Here is a short extract from an article from Merseyside Skeptics
What is skepticism?
Skepticism is a method for discerning what is likely true from what is not. When presented with a claim, a skeptic reserves his or her right to reject that claim until such time as the claimant produces sufficient evidence to back up that claim. If the skeptic finds the evidence is compelling, then we will provisionally accept the claim as true; provisionally because we may see more evidence tomorrow that proves the claim to be false.
The quality and quantity of evidence required will vary from claim-to-claim and skeptic-to-skeptic. If you tell me that you have a pet dog, well, I’ll probably accept that claim just on your word. You’re not likely to get anything out of making up stories about owning a dog and I know that dogs are kept as pets by many people. If you tell me that you have a pet dragon, on the other hand, I’m probably going to want to at least see the dragon before I believe you.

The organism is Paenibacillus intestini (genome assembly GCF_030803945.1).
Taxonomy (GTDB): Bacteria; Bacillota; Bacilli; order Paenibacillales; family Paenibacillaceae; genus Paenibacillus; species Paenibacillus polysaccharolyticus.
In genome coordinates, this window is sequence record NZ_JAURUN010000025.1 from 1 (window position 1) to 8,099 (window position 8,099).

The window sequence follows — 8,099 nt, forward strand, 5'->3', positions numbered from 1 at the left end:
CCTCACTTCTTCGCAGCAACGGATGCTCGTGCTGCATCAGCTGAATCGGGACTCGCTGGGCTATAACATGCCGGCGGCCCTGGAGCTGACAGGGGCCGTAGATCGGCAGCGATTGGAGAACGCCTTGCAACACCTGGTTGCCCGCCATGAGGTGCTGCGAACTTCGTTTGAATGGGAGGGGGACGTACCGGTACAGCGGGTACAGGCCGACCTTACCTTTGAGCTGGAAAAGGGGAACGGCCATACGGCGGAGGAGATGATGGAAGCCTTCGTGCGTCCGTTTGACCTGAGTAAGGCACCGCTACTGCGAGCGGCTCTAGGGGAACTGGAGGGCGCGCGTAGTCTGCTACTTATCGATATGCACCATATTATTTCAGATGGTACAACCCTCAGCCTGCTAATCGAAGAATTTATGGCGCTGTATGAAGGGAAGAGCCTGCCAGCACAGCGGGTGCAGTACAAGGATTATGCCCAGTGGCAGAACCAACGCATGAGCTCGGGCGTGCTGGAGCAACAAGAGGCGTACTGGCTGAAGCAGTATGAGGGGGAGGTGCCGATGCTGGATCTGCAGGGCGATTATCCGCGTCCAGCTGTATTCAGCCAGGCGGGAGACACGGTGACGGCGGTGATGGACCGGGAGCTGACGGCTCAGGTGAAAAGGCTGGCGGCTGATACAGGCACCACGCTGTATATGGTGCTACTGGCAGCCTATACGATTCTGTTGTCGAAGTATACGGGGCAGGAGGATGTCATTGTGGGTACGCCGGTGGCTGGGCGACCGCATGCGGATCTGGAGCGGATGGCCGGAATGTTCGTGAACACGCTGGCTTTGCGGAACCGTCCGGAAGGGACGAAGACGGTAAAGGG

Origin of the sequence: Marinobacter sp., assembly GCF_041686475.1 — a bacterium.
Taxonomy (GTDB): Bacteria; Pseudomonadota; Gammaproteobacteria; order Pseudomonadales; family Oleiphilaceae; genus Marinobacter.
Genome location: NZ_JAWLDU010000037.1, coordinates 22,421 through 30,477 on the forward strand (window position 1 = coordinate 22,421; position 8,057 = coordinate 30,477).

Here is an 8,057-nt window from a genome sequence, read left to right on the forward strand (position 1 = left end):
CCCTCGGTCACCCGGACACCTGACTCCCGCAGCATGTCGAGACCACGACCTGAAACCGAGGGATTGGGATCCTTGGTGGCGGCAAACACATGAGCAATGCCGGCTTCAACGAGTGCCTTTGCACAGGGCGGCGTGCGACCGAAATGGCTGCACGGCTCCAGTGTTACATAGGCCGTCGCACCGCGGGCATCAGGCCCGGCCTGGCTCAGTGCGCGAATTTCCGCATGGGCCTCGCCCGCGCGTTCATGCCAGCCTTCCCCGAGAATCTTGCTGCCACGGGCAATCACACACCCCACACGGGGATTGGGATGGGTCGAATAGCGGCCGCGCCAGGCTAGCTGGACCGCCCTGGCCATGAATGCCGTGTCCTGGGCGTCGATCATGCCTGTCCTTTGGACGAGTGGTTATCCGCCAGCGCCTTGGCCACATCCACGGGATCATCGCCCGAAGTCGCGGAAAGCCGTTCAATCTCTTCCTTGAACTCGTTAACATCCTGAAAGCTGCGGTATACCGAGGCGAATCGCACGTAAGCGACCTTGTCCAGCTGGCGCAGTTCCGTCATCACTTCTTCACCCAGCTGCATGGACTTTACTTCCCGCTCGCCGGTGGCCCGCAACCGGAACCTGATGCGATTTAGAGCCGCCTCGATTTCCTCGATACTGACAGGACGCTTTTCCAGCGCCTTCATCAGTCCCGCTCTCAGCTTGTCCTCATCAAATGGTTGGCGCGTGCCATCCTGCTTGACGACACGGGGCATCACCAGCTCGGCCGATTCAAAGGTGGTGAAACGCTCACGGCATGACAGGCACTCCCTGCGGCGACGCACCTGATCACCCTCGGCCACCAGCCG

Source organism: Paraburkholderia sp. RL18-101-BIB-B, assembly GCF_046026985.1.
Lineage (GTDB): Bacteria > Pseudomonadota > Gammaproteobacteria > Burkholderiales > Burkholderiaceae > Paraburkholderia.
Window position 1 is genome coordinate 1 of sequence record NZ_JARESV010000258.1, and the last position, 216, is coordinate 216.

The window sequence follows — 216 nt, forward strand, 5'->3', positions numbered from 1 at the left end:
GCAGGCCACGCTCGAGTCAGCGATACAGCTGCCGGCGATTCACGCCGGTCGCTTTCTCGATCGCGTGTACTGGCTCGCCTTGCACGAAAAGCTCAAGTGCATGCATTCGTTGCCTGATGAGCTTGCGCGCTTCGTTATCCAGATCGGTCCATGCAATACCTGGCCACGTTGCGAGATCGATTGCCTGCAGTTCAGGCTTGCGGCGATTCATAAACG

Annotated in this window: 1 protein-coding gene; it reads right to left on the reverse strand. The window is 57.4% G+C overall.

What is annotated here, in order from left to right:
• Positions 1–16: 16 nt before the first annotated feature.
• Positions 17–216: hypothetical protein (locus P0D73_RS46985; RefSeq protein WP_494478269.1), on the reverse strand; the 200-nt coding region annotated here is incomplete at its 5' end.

What isn’t skepticism?
Skeptics are not a collection of doubters and grumpy nay-sayers, gathering to reject, out-of-hand, any ideas which do not gel with our pre-existing beliefs. Rather, we adhere to principles of scientific skepticism, a position which seeks to establish the veracity of claims through a logical and impartial evaluation of the available evidence.
We believe this to be the most reliable method to distinguish truth from fiction and uniformly apply these principles to any and all ideas – new or old, established or controversial.